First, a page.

Knowledge is a gift that we must share and pass on. When you keep it to yourself, you diminish the power of knowledge. Without sharing knowledge, especially knowledge that derives its source from experience, a society, including the profession of podiatric medicine, is cheated.
I currently have the privilege of working with two different residency programs comprised of nine residents. I have taught both residents and students throughout my 22-year career and it has made me a better podiatric physician. The natural give and take that occurs with young, eager minds will challenge you and keep you on your toes professionally. However, as a teacher, you cannot simply take without giving in return. When you do not share your knowledge and experience with those under your tutelage, you are weakening the entire profession.
Physicians should not think of residents and students as slave laborers, doing the grunt work that none of us wants to do. When you agree to become involved with a residency program, you are undertaking a great responsibility. You also potentially provide a greater good for the profession. You never know what budding leader and professional all-star lies around the corner.
There are many facets to teaching in the medical field. Often we decide these by the type of involvement you have in the residency program. In one of the resident programs that I work with, the residents primarily accompany me in surgery and occasionally spend time in my office. In the other program, I take emergency room and in-patient calls approximately one week per month at a very large hospital while working with the residents.
I am amazed when the residents tell me that several of the attending physicians they work with do not allow them to do much in the operating room. Residents are not our personal scrub technicians. Yes, they must learn to be good assistants before they can be good surgeons. However, to be a good surgeon, one must be allowed to operate under direct supervision with patient instruction in a positive learning experience. I have always felt I could correct anything that could go wrong that a resident might do so I have never had the fear of potential intraoperative errors. The fact of the matter is with careful observation and instruction, problems should occur no more frequently than when you do your own surgery.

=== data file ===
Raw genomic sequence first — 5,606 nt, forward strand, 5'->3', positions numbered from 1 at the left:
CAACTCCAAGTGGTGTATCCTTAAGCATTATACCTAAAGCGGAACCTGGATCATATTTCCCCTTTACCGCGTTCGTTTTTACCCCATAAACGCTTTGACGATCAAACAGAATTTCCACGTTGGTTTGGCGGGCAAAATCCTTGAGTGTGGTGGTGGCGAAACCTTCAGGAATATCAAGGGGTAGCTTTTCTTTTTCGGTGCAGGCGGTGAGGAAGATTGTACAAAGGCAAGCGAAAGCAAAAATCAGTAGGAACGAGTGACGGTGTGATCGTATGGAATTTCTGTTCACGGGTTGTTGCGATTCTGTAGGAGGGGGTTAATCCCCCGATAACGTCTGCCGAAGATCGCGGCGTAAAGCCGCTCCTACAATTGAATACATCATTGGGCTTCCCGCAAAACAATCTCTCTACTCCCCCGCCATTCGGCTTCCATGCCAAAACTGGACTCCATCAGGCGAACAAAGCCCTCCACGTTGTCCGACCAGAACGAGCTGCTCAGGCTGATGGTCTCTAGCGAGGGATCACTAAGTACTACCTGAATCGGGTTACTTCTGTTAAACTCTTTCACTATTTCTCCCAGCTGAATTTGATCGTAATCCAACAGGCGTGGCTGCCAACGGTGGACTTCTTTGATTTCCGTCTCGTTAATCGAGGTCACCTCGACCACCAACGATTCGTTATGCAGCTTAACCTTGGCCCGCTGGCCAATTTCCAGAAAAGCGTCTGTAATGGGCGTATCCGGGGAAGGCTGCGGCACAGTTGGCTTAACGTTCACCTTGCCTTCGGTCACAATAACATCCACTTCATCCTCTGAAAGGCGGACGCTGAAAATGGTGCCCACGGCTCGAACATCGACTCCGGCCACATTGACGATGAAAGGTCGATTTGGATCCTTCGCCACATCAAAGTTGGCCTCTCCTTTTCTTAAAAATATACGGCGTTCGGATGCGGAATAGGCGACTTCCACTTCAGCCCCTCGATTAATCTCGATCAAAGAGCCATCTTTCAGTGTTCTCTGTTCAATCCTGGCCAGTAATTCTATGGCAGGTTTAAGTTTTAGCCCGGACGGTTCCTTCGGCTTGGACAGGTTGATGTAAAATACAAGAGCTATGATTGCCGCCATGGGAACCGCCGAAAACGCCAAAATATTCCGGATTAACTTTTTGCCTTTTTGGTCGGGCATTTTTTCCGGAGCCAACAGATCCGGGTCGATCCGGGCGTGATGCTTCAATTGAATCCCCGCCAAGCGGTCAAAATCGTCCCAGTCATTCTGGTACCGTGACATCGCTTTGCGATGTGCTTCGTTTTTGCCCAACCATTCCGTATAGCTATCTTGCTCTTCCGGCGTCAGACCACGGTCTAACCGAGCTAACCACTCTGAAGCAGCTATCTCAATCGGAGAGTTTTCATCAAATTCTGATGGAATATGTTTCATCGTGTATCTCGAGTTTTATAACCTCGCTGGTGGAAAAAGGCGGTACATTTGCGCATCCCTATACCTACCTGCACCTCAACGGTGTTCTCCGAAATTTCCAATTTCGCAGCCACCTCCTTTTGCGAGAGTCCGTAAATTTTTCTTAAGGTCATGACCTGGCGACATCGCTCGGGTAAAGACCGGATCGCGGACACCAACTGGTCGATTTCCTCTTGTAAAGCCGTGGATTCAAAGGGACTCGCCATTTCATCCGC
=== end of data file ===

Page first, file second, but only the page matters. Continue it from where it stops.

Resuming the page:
There are residents who have better natural abilities than others and there are residents who are better prepared than others. However, expecting residents to learn while they are simply doing your grunt work is wrong. Not sharing your knowledge is wrong.
I think residents and students need to be challenged in a fair manner that promotes growth and confidence. Quiz them with the right intent, not out of arrogance, malice or superiority. Instead, challenge them out of the desire to help the young doctors or doctors-in-training to become the best they can.
If you are involved with a residency program, take it seriously and understand your responsibility as a teacher. Realize your strengths and weaknesses as a teacher. One thing that I need to do better is to share my thought process aloud during cases and with patient care. I need to do a better job of explaining why I am doing what I am doing. I want all of my children to be more successful and have better careers in whatever path they choose. You should want the same for your professional children. Put your ego aside and teach.
The reward of seeing a young mind blossom is worth the effort it takes to assist the blossoming mind. If you do not work with residents, you should. If there is no program around you, consider starting a program by contacting the American Podiatric Medical Association (http://www.apma.org/Education/content.cfm?ItemNumber=2809  ). Finally, please consider donating to the podiatric scholarship fund (http://www.apma.org/WorkingForYou/content.cfm?ItemNumber=1097  ). The students and prospective students are the future. Giving back to our profession is a responsibility we all have.
Best wishes and stay diligent.